capture the general and specific attributes of the African public
sphere as it has mutated over time. In consequence, the task
of theorising the African public sphere remains an important
one for which original innovative work needs to be undertaken,
drawing on existing theories of politics, economy, culture
and society in Africa as informed by the historical experiences
of the continent. In this connection, an important challenge
which is posed is the marshalling of multi-disciplinary insights,
including those that flow not only from the Social Sciences
but also the Humanities. The investment of intellectual
effort which is for called will also contribute in no small measure
to rescuing the study of Africa and its public sphere from
faulty analogies drawn from a unilinear reading of the history
of Europe and the United States. It is hardly necessary here to
point to the numerous methodological and conceptual difficulties
associated with this analogical approach to building an
understanding of the African public sphere; suffice it to note
that a cacophony of adjectival characterisations prevalent in
the Africanist literature on Africa has left many a student of
politics, economy, culture and society unedified and confused.
Participants at the 12th General Assembly will be invited to
correct this state of affairs, doing so at the same time as they
undertake a wholesale re-thinking of the African public

The choice of the public sphere as the umbrella theme for the
12th CODESRIA General Assembly could not have come at a
better moment. While it is true that an understanding of the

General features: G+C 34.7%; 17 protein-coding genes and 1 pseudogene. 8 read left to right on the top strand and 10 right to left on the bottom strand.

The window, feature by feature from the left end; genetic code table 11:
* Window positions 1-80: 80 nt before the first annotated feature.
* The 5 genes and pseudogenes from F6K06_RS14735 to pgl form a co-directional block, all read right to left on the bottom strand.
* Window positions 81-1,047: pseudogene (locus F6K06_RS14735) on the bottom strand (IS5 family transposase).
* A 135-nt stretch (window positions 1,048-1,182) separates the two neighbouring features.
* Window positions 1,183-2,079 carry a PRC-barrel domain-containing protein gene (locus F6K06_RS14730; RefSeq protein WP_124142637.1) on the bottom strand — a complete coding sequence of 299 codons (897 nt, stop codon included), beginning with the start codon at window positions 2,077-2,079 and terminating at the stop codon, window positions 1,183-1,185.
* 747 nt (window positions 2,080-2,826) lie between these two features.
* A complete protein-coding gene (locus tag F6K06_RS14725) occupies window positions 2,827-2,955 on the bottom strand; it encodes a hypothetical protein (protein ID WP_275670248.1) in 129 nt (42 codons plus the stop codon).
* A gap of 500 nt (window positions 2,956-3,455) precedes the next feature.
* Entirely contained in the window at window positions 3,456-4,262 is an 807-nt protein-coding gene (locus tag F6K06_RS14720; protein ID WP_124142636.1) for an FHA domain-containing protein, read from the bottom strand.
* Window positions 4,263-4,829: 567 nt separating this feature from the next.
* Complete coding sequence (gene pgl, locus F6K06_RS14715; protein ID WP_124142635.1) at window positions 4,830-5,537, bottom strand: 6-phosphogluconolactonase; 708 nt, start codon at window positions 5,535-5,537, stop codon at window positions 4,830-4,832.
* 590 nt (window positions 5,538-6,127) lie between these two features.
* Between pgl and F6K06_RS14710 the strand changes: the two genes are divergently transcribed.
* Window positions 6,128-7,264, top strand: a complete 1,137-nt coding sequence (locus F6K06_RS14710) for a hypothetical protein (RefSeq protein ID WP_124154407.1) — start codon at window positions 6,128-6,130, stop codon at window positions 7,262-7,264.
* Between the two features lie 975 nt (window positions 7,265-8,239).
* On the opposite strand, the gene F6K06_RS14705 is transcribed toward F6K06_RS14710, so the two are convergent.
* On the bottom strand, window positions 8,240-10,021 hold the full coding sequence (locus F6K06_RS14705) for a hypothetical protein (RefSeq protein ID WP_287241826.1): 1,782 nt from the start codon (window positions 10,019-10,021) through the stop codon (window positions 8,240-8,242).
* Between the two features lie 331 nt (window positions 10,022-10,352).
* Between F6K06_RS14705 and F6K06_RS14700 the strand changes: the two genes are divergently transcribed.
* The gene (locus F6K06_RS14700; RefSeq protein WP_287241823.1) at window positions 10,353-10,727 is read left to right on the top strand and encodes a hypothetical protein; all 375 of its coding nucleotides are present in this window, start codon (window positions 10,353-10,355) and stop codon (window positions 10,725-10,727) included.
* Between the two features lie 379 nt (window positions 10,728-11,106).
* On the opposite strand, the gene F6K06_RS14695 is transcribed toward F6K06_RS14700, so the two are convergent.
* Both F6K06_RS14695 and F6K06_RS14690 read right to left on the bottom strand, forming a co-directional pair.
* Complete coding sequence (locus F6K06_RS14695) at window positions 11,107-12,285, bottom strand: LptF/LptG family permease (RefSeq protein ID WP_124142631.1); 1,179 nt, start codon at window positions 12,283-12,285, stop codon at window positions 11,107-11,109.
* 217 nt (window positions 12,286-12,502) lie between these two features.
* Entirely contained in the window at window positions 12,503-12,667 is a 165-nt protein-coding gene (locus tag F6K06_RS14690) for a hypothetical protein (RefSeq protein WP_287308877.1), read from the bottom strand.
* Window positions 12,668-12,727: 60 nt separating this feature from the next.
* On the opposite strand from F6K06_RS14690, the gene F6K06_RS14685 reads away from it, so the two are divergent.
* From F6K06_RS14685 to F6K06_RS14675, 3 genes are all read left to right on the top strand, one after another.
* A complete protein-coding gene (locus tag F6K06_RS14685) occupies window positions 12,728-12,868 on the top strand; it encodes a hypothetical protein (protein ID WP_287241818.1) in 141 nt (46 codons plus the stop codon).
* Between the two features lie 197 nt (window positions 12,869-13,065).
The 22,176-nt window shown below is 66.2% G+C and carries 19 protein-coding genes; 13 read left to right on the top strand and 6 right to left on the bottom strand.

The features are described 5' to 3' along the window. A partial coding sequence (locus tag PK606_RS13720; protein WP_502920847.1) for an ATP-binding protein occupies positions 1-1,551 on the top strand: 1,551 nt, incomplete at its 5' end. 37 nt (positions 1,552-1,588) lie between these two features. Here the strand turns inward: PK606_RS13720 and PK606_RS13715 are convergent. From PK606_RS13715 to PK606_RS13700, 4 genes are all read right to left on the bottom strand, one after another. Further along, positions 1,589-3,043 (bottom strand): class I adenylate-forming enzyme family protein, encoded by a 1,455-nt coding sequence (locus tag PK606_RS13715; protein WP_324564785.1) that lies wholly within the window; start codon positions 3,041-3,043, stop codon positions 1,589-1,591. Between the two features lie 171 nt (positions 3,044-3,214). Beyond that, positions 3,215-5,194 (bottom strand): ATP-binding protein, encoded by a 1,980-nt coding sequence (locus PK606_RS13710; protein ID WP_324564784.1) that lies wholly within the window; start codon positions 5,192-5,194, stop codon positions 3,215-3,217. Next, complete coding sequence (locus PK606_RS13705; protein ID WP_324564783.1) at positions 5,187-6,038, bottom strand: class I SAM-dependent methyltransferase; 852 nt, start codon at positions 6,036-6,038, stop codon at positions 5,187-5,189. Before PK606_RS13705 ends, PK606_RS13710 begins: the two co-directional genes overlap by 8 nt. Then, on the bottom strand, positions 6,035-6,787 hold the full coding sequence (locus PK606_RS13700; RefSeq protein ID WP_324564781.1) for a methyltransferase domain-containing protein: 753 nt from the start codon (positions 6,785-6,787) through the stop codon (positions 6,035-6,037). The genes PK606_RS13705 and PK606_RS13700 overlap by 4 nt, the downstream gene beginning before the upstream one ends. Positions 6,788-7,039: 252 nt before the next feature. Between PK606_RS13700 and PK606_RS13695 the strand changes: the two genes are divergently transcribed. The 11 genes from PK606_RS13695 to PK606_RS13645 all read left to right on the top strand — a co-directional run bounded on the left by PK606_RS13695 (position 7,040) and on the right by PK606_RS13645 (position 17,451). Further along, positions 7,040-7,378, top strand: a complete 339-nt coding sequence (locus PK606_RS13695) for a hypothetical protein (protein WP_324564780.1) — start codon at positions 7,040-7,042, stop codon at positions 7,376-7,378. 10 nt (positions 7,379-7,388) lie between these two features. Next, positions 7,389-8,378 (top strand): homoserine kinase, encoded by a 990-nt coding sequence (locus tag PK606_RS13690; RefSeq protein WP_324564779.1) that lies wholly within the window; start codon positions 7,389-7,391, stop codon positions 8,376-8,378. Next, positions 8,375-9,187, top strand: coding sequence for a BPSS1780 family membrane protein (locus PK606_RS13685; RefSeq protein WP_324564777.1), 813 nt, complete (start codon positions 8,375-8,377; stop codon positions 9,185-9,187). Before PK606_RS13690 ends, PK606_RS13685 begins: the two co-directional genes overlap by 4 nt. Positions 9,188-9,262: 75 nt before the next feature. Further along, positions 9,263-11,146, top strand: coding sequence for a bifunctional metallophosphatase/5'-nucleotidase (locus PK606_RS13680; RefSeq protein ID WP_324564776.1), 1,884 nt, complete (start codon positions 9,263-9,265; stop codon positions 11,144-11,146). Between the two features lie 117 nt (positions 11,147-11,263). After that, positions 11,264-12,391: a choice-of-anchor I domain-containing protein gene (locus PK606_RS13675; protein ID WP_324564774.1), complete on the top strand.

nature and state of the public sphere will always be an important
preoccupation to address, the current conjuncture in the
history of Africa makes the task of focusing attention on the
public sphere even more crucial. It is a conjuncture characterised
by a host of factors. These factors, several of a contextual
nature, include but are not limited to the continuing struggles
over the role of the state and the place of the market; the
technocratisation of (economic) policy and “agencification” of
government; the enlarged, perhaps even determinant role assumed
by international financial institutions in domestic economic
policy making; the intensified pluralisation of the media;
shifts in the demographic profile of African countries that favour
children and the youth as a proportion of national and
regional populations; changes in the spatial distribution of
population that speak, on the one hand, to the acceleration of
formal and informal processes of urbanisation and, on the
other hand, to intensive internal population movements that
pose various challenges; increased organisation and activism
for the rights of women and girls, and for greater gender
equality; a widespread revival of religion and the emergence